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Phantoms of West Fairmount

PHANTOMS OF Fairmount West In 1876, Philadelphia hosted the first major World's Fair in the country. Set on 285 acres in West Fairmount Park, the fairgrounds were host to 37 nations, drawing 10 million visitors in its six month lifespan. FAIRMOUNT PARK AND THE 1876 CENTENNIAL THE NUMBERS $0.50 $4,800,000 158,111 504 499 14 Admission charge Total revenue taken Arrests for Telegrams sent &received Children Children Fornication Arrests Deaths Lost returned pick-pocketing Children returned next day same day "I went there in July, & staid nearly a whole day; then I got discouraged & returned home. I became satisfied that it would Observation Tower take me two, or possibly three days to examine such an array of The larger of two Exhibition towers, this tower boasted a articles with anything like just care & deliberation." - Mark Twain steam-powered elevator and was the tallest Also in 1876 structure in the United States at the time. The first review of The National League of The Adventures of Professional Baseball Clubs, Tom Sawyer is parent of today's National Agricultural Hall Baseball fields now occupy the site of Agricultural Hall, a 9-acre structure whose demolition lumber was later used to build 8 homes, a railroad station, and a 900-foot bridge in Spring Lake, NJ. published. League, was formed. General George Armstrong Custer and all Alexander Graham of his 265 men are killed at the Battle of Little Bell delivers the first Big Horn by Sitting Bull's Sioux Indians in the Montana telephone message. Territory. News reaches Philadelphia 12 days later. Swedish School House This 40 x 50-foot building represented a typical schoolhouse; re-erected after the exhibition in New York's Central Park, it now serves as an indoor puppet theater. FIP Catholic Total Structure Still Exists Abstinence Fountain O Structure No Longer Exists The largest Centennial sculpture, the fountain features a 16-ton Moses surrounded by four Catholic patriots. It still stands in front of the Mann Music Parkside Ave Center. erig Statue of Independence Machinery Hall Fountain of Water & Light Horticultural Hall Main Exhibition Building Memorial Hall Spanning 14 acres, Machinery Hall was the showease for industrial technology of the day The right arm and torch of what would become the Statue of Liberty was a popular fair attraction. For 50 cents, visitors could climb a ladder to the balcony; the fees helped fund construction of the rest of the statue, finally erected in New York in 1886. This 40-ton fountain by Bartholdi stood at the main entrance. In 1877 it was purchased by the government and moved to Washington, DC, where it now stands across from the Botanic Gardens. Intended as a permanent botanical conservatory, the Hall was damaged by Hurricane Hazel in 1954 and demolished the following year. A functional Horticultural Center, built in 1973, now occupies the site. Covering over 21 acres, this was the Centennial's largest structure (and the largest building of its time worldwide). The site now serves as a concourse fronting Memorial Hall. After the fair, Memorial Hall became the Pennsylvania Museum and School of Industrial Arts, and then in 1968 the headquarters of the Fairmount Park Commission. In 2008 it reopened as the new home of Philadelphia's Please Touch Muscum. and featured state-of-the-art exhibits using steam and hydraulic power, electricity, and the combustion engine.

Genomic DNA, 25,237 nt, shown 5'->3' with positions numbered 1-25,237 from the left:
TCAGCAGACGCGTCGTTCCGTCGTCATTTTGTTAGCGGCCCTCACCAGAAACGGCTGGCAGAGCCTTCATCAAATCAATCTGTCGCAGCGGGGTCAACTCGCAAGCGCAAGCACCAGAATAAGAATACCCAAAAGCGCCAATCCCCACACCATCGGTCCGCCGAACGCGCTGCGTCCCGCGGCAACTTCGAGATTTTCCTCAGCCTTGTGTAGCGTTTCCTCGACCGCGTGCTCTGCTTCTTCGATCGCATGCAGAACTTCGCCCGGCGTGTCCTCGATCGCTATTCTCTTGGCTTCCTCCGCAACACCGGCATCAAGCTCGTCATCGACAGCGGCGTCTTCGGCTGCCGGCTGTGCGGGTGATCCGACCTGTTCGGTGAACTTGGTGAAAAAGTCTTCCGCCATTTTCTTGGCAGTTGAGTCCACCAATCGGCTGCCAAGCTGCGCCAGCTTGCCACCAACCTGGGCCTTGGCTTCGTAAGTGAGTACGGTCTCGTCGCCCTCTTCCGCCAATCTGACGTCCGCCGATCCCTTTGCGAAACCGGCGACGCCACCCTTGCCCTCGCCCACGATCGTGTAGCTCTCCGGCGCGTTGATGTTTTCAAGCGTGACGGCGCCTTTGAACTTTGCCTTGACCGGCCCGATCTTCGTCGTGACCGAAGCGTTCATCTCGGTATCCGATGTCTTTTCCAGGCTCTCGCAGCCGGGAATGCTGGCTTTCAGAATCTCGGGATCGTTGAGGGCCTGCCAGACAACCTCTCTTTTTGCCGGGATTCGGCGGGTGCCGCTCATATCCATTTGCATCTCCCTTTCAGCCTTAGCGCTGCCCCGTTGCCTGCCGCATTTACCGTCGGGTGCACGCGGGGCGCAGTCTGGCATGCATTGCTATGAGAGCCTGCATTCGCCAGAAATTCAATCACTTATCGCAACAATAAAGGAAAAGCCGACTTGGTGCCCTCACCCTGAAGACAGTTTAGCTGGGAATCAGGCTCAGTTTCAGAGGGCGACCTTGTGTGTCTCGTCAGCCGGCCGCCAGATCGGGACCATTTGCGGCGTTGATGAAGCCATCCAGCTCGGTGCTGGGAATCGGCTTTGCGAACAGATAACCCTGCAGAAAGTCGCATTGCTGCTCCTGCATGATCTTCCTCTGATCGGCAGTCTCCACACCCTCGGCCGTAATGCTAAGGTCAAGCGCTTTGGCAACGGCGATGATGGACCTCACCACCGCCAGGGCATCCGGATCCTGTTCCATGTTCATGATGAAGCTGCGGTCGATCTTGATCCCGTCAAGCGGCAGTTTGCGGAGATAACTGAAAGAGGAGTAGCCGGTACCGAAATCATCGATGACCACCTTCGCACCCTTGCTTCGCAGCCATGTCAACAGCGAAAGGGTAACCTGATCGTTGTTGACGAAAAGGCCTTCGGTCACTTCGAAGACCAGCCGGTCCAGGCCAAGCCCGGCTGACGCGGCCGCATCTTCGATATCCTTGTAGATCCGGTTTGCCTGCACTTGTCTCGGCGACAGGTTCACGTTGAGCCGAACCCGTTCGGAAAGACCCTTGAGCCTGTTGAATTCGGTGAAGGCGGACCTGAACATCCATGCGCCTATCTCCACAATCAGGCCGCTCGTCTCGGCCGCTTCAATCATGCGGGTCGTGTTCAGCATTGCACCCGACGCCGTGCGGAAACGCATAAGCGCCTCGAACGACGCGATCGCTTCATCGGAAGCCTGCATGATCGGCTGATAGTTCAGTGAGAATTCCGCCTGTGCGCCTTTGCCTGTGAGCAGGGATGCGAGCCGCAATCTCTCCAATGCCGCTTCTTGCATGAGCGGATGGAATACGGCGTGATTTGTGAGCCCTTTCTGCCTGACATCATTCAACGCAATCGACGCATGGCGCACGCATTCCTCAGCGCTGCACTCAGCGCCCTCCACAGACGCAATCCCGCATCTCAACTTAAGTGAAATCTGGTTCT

Phantoms of West Fairmount

shared by markadams on Jul 24
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In commemoration of the 1876 Centennial in Fairmount Park, Philadelphia, PA - the first World's Fair in the USA.


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